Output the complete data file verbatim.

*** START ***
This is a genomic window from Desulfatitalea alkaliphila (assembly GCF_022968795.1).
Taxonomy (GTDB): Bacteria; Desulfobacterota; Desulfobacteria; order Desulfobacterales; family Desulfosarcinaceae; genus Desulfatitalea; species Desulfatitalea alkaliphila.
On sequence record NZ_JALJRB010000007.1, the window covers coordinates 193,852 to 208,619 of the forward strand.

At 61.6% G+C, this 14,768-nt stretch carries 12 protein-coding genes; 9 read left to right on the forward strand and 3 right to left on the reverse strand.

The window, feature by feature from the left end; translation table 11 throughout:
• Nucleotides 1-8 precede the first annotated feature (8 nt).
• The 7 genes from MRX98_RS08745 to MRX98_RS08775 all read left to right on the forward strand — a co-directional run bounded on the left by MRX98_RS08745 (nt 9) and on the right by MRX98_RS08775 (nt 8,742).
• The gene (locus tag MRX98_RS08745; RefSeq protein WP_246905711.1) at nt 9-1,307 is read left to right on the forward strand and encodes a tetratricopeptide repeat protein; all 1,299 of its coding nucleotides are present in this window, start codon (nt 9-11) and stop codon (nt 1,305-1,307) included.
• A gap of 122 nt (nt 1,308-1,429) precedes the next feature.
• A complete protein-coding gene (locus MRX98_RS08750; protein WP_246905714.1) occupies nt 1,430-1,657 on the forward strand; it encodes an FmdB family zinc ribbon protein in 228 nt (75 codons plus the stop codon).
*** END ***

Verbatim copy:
This is a genomic window from Desulfatitalea alkaliphila (assembly GCF_022968795.1).
Taxonomy (GTDB): Bacteria; Desulfobacterota; Desulfobacteria; order Desulfobacterales; family Desulfosarcinaceae; genus Desulfatitalea; species Desulfatitalea alkaliphila.
On sequence record NZ_JALJRB010000007.1, the window covers coordinates 193,852 to 208,619 of the forward strand.

At 61.6% G+C, this 14,768-nt stretch carries 12 protein-coding genes; 9 read left to right on the forward strand and 3 right to left on the reverse strand.

The window, feature by feature from the left end; translation table 11 throughout:
• Nucleotides 1-8 precede the first annotated feature (8 nt).
• The 7 genes from MRX98_RS08745 to MRX98_RS08775 all read left to right on the forward strand — a co-directional run bounded on the left by MRX98_RS08745 (nt 9) and on the right by MRX98_RS08775 (nt 8,742).
• The gene (locus tag MRX98_RS08745; RefSeq protein WP_246905711.1) at nt 9-1,307 is read left to right on the forward strand and encodes a tetratricopeptide repeat protein; all 1,299 of its coding nucleotides are present in this window, start codon (nt 9-11) and stop codon (nt 1,305-1,307) included.
• A gap of 122 nt (nt 1,308-1,429) precedes the next feature.
• A complete protein-coding gene (locus MRX98_RS08750; protein WP_246905714.1) occupies nt 1,430-1,657 on the forward strand; it encodes an FmdB family zinc ribbon protein in 228 nt (75 codons plus the stop codon).